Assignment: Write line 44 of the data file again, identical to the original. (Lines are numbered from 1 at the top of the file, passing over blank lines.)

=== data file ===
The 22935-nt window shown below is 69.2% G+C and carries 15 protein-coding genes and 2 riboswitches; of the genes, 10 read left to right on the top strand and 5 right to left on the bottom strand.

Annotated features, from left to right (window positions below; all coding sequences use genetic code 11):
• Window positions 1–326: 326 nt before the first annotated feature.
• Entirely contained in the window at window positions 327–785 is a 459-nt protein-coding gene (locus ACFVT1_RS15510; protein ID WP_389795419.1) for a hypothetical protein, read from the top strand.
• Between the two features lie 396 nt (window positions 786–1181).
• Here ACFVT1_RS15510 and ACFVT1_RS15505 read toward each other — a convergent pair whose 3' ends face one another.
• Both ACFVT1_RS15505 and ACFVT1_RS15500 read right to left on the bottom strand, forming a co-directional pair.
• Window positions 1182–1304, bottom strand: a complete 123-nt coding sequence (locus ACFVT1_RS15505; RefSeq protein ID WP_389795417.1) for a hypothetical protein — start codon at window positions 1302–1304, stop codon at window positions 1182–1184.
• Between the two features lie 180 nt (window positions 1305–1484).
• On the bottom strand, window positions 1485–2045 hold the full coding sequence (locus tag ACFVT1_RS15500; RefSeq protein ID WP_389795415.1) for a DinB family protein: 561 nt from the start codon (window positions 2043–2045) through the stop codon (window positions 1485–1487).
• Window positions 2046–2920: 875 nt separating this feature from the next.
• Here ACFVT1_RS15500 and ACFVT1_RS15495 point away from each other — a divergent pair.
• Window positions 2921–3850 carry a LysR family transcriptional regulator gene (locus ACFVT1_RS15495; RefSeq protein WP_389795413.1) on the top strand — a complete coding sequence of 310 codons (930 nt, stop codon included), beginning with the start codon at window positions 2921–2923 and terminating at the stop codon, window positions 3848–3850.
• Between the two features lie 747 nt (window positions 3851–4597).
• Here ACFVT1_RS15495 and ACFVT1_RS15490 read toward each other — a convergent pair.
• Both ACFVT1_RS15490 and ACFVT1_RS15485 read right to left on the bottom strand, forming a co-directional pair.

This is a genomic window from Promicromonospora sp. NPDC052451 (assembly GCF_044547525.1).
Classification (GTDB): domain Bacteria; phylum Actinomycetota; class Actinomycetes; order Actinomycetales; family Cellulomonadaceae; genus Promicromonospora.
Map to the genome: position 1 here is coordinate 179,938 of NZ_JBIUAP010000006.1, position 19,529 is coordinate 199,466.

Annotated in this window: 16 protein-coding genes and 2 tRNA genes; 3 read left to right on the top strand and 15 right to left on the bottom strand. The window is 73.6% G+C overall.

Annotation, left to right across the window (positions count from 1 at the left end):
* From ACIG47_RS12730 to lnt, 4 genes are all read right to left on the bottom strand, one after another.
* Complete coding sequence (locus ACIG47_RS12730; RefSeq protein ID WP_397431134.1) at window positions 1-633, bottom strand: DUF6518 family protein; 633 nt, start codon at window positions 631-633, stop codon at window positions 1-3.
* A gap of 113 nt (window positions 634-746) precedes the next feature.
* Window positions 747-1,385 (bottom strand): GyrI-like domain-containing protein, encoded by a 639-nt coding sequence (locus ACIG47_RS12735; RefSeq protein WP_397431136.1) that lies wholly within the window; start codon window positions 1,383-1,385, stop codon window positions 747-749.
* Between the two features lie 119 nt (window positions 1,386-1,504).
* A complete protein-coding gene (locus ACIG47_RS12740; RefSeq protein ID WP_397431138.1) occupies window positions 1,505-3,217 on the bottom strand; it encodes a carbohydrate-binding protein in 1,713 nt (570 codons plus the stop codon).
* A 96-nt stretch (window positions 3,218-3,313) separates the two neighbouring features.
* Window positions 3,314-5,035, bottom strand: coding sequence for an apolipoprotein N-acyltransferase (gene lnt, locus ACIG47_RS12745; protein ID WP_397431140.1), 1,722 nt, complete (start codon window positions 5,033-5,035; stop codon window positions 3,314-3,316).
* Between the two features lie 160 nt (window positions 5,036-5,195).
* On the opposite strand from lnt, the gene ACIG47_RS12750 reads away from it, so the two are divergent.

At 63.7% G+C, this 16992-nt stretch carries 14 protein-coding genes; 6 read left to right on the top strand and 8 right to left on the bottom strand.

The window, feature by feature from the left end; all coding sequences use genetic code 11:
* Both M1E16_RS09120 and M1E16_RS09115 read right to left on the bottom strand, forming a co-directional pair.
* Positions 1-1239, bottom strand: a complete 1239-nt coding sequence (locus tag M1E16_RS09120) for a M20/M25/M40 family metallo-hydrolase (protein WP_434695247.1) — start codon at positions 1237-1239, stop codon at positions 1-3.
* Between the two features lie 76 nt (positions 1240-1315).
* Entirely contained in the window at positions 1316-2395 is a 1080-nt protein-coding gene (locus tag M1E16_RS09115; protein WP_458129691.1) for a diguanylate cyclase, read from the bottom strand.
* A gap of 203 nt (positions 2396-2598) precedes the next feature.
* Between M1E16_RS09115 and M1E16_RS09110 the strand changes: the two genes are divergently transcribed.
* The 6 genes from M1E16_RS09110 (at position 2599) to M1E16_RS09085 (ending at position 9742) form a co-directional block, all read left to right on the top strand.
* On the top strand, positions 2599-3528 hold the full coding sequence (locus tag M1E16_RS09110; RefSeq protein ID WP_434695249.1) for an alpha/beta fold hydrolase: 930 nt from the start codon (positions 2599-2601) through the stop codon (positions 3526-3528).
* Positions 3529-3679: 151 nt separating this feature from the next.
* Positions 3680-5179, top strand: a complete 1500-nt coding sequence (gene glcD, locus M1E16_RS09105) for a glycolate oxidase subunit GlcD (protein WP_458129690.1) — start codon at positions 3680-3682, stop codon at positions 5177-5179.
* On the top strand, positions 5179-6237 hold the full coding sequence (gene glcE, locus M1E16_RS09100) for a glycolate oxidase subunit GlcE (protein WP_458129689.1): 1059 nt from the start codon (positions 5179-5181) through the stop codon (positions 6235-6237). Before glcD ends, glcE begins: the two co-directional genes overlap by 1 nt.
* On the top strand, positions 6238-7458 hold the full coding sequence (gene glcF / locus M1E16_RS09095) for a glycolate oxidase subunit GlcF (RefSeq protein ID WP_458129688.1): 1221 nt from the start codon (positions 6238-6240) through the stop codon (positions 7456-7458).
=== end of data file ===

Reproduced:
* On the top strand, positions 5179-6237 hold the full coding sequence (gene glcE, locus M1E16_RS09100) for a glycolate oxidase subunit GlcE (protein WP_458129689.1): 1059 nt from the start codon (positions 5179-5181) through the stop codon (positions 6235-6237). Before glcD ends, glcE begins: the two co-directional genes overlap by 1 nt.